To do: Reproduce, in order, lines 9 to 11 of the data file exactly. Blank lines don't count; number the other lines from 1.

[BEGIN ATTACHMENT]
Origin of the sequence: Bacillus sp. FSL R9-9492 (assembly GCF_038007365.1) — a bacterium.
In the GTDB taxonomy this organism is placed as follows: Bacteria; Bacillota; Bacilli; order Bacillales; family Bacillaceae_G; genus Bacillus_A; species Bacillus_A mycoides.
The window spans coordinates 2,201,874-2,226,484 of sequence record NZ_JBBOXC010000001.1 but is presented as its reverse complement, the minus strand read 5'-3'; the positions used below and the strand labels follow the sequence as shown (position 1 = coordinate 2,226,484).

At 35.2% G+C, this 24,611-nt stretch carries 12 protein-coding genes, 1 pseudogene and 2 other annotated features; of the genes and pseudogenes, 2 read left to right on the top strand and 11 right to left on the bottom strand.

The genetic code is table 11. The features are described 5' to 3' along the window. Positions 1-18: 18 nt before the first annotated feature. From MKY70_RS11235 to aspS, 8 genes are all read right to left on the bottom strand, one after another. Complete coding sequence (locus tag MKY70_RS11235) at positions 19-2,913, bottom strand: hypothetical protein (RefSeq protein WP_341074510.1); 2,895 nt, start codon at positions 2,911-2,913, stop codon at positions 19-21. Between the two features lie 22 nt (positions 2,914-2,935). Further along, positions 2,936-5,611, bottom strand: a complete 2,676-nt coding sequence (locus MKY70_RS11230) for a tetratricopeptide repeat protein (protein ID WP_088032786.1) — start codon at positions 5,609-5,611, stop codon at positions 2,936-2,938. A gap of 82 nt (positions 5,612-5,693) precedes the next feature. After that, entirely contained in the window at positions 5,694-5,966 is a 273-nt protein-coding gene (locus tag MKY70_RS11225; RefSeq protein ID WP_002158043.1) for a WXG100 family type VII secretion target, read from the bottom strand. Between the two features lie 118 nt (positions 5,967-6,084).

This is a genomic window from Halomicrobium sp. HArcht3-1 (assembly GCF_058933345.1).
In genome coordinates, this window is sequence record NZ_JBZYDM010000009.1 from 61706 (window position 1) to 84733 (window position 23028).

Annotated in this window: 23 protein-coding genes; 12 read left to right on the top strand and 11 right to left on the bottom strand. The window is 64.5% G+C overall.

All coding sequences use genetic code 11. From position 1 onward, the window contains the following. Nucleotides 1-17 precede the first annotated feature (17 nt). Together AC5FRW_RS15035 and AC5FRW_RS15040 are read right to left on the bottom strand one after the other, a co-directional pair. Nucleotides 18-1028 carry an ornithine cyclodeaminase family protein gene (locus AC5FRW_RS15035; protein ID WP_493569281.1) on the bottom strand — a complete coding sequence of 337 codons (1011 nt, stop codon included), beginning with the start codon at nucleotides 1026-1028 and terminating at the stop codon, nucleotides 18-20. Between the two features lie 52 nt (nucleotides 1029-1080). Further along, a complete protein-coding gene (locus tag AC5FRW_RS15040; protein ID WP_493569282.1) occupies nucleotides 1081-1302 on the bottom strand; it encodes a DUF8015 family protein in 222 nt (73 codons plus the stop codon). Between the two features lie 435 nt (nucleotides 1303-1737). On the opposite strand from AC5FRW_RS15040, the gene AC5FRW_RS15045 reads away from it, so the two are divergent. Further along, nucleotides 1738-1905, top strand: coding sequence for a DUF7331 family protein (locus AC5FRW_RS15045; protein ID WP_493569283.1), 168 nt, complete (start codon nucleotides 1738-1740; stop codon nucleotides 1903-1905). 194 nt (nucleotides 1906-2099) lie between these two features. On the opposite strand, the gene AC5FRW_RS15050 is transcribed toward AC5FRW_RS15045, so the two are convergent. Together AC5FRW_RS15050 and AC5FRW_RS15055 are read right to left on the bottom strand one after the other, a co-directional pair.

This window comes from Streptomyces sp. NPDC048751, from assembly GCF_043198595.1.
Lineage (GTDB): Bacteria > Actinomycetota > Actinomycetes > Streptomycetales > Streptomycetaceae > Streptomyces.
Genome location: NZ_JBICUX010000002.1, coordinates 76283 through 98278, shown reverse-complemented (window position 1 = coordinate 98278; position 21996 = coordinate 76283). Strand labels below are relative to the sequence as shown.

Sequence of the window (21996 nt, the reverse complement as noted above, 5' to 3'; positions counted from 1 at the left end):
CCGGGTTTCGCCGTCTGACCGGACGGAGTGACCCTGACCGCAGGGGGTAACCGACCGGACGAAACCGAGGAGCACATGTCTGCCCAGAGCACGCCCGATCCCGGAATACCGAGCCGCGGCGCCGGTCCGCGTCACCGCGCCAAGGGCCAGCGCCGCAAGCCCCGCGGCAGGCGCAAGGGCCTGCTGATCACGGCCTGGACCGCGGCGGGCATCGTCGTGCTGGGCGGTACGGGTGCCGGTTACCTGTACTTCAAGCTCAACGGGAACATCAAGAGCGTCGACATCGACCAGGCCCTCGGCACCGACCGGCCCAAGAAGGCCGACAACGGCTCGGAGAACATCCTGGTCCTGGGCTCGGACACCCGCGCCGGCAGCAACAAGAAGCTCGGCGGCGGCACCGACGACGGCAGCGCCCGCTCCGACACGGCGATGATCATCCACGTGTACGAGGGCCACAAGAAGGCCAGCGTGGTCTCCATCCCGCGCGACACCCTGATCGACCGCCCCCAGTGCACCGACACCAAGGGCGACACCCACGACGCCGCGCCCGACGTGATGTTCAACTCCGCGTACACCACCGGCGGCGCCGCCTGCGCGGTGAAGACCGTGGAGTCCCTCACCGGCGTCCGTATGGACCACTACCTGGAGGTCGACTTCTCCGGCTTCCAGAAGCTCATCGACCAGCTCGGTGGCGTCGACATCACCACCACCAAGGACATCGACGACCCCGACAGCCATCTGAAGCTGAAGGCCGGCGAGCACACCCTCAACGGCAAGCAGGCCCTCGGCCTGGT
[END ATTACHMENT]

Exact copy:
All coding sequences use genetic code 11. From position 1 onward, the window contains the following. Nucleotides 1-17 precede the first annotated feature (17 nt). Together AC5FRW_RS15035 and AC5FRW_RS15040 are read right to left on the bottom strand one after the other, a co-directional pair. Nucleotides 18-1028 carry an ornithine cyclodeaminase family protein gene (locus AC5FRW_RS15035; protein ID WP_493569281.1) on the bottom strand — a complete coding sequence of 337 codons (1011 nt, stop codon included), beginning with the start codon at nucleotides 1026-1028 and terminating at the stop codon, nucleotides 18-20. Between the two features lie 52 nt (nucleotides 1029-1080). Further along, a complete protein-coding gene (locus tag AC5FRW_RS15040; protein ID WP_493569282.1) occupies nucleotides 1081-1302 on the bottom strand; it encodes a DUF8015 family protein in 222 nt (73 codons plus the stop codon). Between the two features lie 435 nt (nucleotides 1303-1737). On the opposite strand from AC5FRW_RS15040, the gene AC5FRW_RS15045 reads away from it, so the two are divergent. Further along, nucleotides 1738-1905, top strand: coding sequence for a DUF7331 family protein (locus AC5FRW_RS15045; protein ID WP_493569283.1), 168 nt, complete (start codon nucleotides 1738-1740; stop codon nucleotides 1903-1905). 194 nt (nucleotides 1906-2099) lie between these two features. On the opposite strand, the gene AC5FRW_RS15050 is transcribed toward AC5FRW_RS15045, so the two are convergent. Together AC5FRW_RS15050 and AC5FRW_RS15055 are read right to left on the bottom strand one after the other, a co-directional pair.

This window comes from Streptomyces sp. NPDC048751, from assembly GCF_043198595.1.
Lineage (GTDB): Bacteria > Actinomycetota > Actinomycetes > Streptomycetales > Streptomycetaceae > Streptomyces.